Since 1928, IBM (NYSE:IBM) has had a presence in Sweden. As of last week, the relationship got stronger when the company made a $745 million offer for Sweden-based Telelogic. Like its recent purchase of Watchfire, IBM's potential acquisition of Telelogic should be a nice fit and a growth driver.

Telelogic builds software that helps with the design and delivery of embedded software. The technology is at the core of such things as consumer electronics devices, medical systems, and airplanes. Some of the marquee customers include DaimlerChrysler (NYSE:DCX), GE (NYSE:GE), and ABB Ltd.

IBM will fold Telelogic into its tools division, Rational. While both companies have been rivals, they have also realized the importance of developing standards and have cooperated over the years.

For fiscal year 2006, Telelogic's revenues have increased 18% to $217 million and profits were $22.8 million. The revenue forecast for 2007 is for 7% to 12%. But with the heft of IBM, the growth will likely be higher. Big Blue plans to cross-sell Telelogic's software through its massive Global Services unit. The deal will also bolster IBM's competitive advantage against players like Borland (NYSE:BORL) and Serena.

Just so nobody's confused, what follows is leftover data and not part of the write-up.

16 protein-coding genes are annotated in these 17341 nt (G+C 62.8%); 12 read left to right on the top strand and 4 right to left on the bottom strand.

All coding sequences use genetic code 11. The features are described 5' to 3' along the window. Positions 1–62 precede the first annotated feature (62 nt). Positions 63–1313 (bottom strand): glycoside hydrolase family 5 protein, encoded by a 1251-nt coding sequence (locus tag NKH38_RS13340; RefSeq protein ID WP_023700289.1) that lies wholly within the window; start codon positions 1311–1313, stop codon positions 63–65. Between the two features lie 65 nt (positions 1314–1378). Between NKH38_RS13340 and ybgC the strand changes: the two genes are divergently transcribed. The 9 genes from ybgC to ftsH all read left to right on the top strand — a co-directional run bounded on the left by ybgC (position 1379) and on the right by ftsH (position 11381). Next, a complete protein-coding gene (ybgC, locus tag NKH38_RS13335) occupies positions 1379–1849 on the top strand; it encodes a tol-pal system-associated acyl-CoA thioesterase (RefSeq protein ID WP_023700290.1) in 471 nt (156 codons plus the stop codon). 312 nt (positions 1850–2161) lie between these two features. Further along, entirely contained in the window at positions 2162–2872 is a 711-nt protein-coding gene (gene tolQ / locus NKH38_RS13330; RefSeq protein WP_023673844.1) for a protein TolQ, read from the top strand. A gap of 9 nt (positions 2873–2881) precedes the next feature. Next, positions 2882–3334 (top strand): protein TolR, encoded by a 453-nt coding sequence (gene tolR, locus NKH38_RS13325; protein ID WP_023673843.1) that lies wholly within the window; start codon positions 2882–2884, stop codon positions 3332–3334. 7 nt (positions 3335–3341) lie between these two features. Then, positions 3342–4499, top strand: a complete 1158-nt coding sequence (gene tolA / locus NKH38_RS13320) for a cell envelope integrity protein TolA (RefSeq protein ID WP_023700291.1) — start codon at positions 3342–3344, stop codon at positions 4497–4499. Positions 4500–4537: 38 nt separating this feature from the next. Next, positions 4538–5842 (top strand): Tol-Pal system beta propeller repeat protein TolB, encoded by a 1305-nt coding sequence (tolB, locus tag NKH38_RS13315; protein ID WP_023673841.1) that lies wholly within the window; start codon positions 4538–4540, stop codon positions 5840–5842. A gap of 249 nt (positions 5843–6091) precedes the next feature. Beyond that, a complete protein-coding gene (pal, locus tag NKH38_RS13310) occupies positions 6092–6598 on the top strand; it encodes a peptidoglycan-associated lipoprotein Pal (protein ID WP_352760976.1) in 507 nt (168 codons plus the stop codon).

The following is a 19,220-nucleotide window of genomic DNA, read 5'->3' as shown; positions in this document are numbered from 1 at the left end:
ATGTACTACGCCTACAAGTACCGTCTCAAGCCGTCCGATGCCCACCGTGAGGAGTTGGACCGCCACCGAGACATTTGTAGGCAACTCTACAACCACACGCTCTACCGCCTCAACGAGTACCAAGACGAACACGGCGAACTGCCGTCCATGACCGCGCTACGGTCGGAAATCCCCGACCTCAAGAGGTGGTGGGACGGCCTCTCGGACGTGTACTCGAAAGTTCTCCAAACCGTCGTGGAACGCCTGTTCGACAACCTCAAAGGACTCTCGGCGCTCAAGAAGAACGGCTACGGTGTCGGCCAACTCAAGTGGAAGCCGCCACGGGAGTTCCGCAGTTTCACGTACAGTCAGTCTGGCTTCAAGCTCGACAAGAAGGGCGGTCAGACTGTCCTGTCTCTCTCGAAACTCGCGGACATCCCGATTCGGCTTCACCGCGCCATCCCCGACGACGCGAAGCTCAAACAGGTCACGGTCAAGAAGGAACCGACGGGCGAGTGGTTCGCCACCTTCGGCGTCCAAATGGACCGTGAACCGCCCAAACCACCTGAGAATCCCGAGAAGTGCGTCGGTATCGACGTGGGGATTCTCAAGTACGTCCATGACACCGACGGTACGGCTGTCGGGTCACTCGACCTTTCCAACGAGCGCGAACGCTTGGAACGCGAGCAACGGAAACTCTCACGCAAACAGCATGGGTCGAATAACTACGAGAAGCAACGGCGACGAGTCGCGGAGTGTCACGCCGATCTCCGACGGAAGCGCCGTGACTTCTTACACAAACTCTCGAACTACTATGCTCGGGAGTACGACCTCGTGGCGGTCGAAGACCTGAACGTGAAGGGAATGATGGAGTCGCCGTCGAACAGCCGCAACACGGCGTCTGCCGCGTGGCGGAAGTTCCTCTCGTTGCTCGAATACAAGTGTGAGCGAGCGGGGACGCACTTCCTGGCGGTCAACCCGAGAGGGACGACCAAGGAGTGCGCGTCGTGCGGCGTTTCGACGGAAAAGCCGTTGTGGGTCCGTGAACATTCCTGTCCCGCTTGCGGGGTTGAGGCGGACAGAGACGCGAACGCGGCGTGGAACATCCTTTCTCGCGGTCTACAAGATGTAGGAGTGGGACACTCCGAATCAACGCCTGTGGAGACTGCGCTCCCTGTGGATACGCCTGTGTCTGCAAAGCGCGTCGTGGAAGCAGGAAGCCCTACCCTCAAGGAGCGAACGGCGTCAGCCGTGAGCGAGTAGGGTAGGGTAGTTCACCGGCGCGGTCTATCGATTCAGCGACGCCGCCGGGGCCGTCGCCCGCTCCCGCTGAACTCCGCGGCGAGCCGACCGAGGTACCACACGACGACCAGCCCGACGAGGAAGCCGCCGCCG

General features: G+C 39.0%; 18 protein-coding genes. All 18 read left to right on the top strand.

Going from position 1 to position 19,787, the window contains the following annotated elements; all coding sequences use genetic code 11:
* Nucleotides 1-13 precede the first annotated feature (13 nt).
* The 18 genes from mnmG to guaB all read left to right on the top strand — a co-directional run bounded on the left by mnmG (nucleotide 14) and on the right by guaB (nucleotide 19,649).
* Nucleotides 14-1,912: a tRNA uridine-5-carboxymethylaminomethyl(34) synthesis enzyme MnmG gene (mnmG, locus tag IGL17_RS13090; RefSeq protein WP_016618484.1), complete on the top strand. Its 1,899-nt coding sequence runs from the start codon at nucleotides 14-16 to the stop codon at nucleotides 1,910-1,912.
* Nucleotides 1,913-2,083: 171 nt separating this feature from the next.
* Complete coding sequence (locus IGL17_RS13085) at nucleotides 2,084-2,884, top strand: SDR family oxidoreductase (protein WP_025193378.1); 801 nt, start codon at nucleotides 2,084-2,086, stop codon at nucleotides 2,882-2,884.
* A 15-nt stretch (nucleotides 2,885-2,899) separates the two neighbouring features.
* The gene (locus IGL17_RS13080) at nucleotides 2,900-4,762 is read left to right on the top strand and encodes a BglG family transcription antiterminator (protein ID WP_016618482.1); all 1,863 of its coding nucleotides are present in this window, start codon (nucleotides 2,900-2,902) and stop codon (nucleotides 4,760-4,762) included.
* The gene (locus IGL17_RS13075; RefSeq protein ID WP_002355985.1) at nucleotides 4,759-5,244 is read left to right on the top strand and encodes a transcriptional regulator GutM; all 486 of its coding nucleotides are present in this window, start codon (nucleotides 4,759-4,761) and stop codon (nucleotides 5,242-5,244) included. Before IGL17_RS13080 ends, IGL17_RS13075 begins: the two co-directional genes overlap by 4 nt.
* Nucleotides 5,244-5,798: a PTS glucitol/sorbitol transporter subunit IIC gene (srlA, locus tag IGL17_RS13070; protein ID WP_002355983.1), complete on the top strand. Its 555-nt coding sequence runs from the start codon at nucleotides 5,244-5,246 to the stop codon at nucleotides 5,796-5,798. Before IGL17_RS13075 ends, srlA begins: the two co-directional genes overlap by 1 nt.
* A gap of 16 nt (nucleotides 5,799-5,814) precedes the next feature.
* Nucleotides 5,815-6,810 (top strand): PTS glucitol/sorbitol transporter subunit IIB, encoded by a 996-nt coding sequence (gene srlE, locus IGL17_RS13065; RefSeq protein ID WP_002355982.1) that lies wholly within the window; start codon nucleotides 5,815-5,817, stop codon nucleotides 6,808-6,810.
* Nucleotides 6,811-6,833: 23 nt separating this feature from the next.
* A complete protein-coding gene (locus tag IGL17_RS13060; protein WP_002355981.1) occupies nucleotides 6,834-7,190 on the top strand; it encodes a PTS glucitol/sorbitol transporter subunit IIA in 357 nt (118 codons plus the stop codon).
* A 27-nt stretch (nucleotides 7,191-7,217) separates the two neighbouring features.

The valuation for Telelogic is about 3.4 times revenue, and IBM has made a tender offer for the shares. But investors have bid Telelogic's stock price slightly above the offer, meaning they think IBM will likely need to up the bid. However, in light of the advantages of the deal, it should be well worth it.

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Fool contributor Tom Taulli, author of The Complete M&A Handbook, does not own shares mentioned in this article. He is currently ranked 1,831 out of 30,414 in CAPS. The Fool has a disclosure policy.